“So the answers need to be written down and someone needs to be accountable for every page of the handbook and they need to be evaluated on the quality of knowledge of the handbook through their KPIs,” shares Raj.
Less zoom, more writing
The second solution to communication is we need to drastically reduce our zoom meetings.
It’s safe to say that people are increasingly exhausted by the number of virtual calls since the pandemic hit. Essentially what we’ve done is just moved the conference room and whiteboard model of meetings online, without adapting it to our new context.
Logistically, this cannot work for WFA model.
People are living in different time zones and may find themselves working crazy hours just to attend these meetings –which really could have just been an email, right?
And the reality is these meetings don’t produce the best ideas because, just like in a conference room with the whiteboards, everyone is thinking on their feet.
People need time. Time to digest information and give thoughtful answers.
By embracing asynchronous work, using tools as simple as a shared google doc, then everyone brainstorm, digest information at their own pace and contribute their well-thought-out ideas.
? More reading.
? More writing
? Less zooming.
Hybrid work vs full remote
“There are different shades of hybrid. There’s good hybrid and there’s terrible hybrid.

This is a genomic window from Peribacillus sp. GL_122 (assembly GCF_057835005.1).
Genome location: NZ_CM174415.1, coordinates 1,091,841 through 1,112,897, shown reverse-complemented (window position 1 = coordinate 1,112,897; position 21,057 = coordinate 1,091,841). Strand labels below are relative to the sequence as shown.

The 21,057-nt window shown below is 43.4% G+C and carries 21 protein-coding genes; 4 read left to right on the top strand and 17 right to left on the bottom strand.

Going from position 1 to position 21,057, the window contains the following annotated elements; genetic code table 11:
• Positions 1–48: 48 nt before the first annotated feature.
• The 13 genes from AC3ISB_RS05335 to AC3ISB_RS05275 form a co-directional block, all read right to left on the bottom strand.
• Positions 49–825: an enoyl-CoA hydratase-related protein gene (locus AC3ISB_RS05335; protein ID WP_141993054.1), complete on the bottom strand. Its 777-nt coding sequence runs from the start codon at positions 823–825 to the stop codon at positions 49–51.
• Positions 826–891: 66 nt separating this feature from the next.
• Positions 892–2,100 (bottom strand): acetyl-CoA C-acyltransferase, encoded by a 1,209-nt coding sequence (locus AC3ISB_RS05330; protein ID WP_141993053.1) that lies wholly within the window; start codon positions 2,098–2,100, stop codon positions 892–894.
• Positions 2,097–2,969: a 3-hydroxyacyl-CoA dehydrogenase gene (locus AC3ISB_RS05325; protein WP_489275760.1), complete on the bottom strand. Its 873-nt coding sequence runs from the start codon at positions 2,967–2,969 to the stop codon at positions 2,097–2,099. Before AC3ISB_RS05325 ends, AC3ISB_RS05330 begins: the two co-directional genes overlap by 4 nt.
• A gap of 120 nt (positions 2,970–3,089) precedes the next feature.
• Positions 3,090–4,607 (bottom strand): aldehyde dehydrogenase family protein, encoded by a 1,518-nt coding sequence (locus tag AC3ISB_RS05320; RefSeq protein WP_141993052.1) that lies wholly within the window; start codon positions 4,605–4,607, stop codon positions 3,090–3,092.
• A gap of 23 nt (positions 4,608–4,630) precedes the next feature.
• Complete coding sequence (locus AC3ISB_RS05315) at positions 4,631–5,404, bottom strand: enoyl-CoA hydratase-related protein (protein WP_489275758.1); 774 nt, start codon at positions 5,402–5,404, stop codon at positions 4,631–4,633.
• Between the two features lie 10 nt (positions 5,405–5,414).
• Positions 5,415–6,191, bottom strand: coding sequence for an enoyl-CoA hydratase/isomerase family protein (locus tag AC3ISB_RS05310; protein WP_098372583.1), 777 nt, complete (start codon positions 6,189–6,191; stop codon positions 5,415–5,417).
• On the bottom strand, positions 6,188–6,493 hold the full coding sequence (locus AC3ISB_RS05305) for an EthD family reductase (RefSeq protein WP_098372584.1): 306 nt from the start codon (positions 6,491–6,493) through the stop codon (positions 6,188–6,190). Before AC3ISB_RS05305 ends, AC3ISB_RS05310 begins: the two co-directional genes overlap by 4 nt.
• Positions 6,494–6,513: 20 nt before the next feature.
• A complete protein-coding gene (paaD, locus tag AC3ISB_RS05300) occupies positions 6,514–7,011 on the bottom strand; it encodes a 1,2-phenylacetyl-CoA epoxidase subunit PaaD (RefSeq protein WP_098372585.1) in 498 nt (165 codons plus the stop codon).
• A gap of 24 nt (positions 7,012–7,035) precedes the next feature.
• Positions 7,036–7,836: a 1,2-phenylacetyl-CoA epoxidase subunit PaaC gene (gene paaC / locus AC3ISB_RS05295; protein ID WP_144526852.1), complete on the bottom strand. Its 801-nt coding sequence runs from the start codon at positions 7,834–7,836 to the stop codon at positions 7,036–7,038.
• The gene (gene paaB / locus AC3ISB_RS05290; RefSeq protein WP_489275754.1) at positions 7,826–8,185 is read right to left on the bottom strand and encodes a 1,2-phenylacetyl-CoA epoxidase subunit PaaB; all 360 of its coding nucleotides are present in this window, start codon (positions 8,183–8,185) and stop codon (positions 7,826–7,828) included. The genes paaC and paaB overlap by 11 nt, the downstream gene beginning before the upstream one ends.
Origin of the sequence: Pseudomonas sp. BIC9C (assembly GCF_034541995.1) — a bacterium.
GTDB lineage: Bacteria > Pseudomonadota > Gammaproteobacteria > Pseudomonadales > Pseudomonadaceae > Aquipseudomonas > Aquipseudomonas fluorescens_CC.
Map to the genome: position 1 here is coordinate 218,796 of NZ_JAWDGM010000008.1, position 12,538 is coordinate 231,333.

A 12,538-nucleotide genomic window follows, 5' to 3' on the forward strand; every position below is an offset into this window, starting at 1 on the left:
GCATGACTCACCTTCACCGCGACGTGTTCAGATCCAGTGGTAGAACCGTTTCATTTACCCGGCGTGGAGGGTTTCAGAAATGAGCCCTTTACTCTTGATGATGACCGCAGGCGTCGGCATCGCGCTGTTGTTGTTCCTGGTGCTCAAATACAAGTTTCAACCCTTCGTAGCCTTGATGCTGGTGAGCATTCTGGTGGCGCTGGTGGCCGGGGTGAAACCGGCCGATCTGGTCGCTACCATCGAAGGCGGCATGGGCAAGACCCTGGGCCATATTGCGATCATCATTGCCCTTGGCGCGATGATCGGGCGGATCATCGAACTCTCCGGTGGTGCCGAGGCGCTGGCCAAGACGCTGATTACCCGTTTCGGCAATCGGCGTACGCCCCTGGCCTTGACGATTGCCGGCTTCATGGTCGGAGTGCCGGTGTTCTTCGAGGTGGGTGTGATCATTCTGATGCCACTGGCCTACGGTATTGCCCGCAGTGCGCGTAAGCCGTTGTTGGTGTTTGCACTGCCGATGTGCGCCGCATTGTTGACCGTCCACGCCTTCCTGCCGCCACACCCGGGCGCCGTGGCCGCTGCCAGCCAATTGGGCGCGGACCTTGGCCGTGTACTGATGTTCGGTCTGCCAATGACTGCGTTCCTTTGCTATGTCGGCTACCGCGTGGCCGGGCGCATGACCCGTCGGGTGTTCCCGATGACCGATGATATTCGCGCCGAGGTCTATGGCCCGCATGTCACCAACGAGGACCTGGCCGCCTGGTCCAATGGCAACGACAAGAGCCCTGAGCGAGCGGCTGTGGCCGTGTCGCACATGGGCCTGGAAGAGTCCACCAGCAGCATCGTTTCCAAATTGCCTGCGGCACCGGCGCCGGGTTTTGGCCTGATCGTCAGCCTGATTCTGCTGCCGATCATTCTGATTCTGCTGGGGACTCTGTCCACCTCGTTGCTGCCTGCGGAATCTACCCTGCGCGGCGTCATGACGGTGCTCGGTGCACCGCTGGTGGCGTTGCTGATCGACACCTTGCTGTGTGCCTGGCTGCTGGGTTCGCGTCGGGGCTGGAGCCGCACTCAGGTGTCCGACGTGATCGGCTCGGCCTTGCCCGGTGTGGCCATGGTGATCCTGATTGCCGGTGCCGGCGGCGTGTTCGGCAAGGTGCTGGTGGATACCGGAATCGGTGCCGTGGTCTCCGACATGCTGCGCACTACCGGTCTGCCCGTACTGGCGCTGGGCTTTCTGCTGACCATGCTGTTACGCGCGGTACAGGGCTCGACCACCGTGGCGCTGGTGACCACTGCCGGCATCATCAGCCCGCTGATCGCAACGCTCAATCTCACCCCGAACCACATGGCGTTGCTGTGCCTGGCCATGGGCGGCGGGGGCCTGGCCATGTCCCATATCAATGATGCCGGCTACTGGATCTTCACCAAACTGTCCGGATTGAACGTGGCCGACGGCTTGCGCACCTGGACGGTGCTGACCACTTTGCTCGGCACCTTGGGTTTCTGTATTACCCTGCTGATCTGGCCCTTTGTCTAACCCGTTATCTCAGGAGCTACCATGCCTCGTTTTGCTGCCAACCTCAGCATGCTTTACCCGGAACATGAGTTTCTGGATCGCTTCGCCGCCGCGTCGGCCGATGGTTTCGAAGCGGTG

“Terrible hybrid is when when you fail to sync your at-office days with your teammates,” notes Raj.
(You know, all those Outlook notifications you ignore, telling you who’s coming in and when?)
If you go into the office on Mondays and Tuesdays, but Joe, who you’re working on a project with, only comes in Thursdays and Fridays, you’ll never see each other.
So what’s the point of coming in?
So what does a successful hybrid work model look like?
Well, according to Raj, it comes down to these three elements:
The first principle of good hybrid is there has to be uniformity. Decide when your team’s “[physical] office day” is, and make it a point that everyone has to be there.
The second principle of good hybrid is everyone has to work remote first.
Even on the days when you show up at the office, your default behavior, and assumption of everyone else, should be that of a remote worker. Just because you’re in the office that day, doesn’t mean everyone else is.
This means all calls need to be remote inclusive. You need to keep up (in real-time) your knowledge-sharing handbook. Work continues to be asynchronous.
Do this and you have the recipe for a successful hybrid work model.
Hybrid should work with WFA
Lastly, the hybrid model should not take away the flexibility of working from anywhere.
If a company makes it mandatory to come into the office 3 days a week and allows you to work from home the other two days, then you can’t really Work from Anywhere, can you?
“One alternative solution for companies who are not quite ready to go 100% WFA,” says Raj, “is to allow employees to work 3 weeks from home, from anywhere in the world. Then, on the fourth week, require them to fly into wherever the office is and work there.”